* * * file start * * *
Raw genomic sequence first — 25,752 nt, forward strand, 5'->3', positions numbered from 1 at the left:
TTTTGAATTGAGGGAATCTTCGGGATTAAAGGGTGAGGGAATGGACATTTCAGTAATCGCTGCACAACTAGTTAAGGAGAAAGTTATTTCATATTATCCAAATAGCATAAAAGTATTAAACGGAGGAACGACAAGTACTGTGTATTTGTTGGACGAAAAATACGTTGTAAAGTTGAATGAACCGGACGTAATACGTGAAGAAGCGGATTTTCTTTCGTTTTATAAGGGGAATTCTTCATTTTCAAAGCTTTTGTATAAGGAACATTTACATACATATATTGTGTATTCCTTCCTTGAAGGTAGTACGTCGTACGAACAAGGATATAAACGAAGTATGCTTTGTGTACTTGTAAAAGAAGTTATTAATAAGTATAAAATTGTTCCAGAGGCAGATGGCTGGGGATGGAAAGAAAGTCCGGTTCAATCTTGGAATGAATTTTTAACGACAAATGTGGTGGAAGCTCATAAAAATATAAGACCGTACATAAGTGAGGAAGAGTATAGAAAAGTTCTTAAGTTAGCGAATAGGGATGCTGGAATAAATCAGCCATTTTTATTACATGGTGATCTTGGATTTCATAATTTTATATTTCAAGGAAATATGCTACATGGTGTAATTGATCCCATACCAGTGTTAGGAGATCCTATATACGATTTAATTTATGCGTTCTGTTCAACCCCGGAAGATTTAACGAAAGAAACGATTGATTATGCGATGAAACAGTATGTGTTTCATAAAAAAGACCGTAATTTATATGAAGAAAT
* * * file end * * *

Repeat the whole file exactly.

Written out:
Raw genomic sequence first — 25,752 nt, forward strand, 5'->3', positions numbered from 1 at the left:
TTTTGAATTGAGGGAATCTTCGGGATTAAAGGGTGAGGGAATGGACATTTCAGTAATCGCTGCACAACTAGTTAAGGAGAAAGTTATTTCATATTATCCAAATAGCATAAAAGTATTAAACGGAGGAACGACAAGTACTGTGTATTTGTTGGACGAAAAATACGTTGTAAAGTTGAATGAACCGGACGTAATACGTGAAGAAGCGGATTTTCTTTCGTTTTATAAGGGGAATTCTTCATTTTCAAAGCTTTTGTATAAGGAACATTTACATACATATATTGTGTATTCCTTCCTTGAAGGTAGTACGTCGTACGAACAAGGATATAAACGAAGTATGCTTTGTGTACTTGTAAAAGAAGTTATTAATAAGTATAAAATTGTTCCAGAGGCAGATGGCTGGGGATGGAAAGAAAGTCCGGTTCAATCTTGGAATGAATTTTTAACGACAAATGTGGTGGAAGCTCATAAAAATATAAGACCGTACATAAGTGAGGAAGAGTATAGAAAAGTTCTTAAGTTAGCGAATAGGGATGCTGGAATAAATCAGCCATTTTTATTACATGGTGATCTTGGATTTCATAATTTTATATTTCAAGGAAATATGCTACATGGTGTAATTGATCCCATACCAGTGTTAGGAGATCCTATATACGATTTAATTTATGCGTTCTGTTCAACCCCGGAAGATTTAACGAAAGAAACGATTGATTATGCGATGAAACAGTATGTGTTTCATAAAAAAGACCGTAATTTATATGAAGAAAT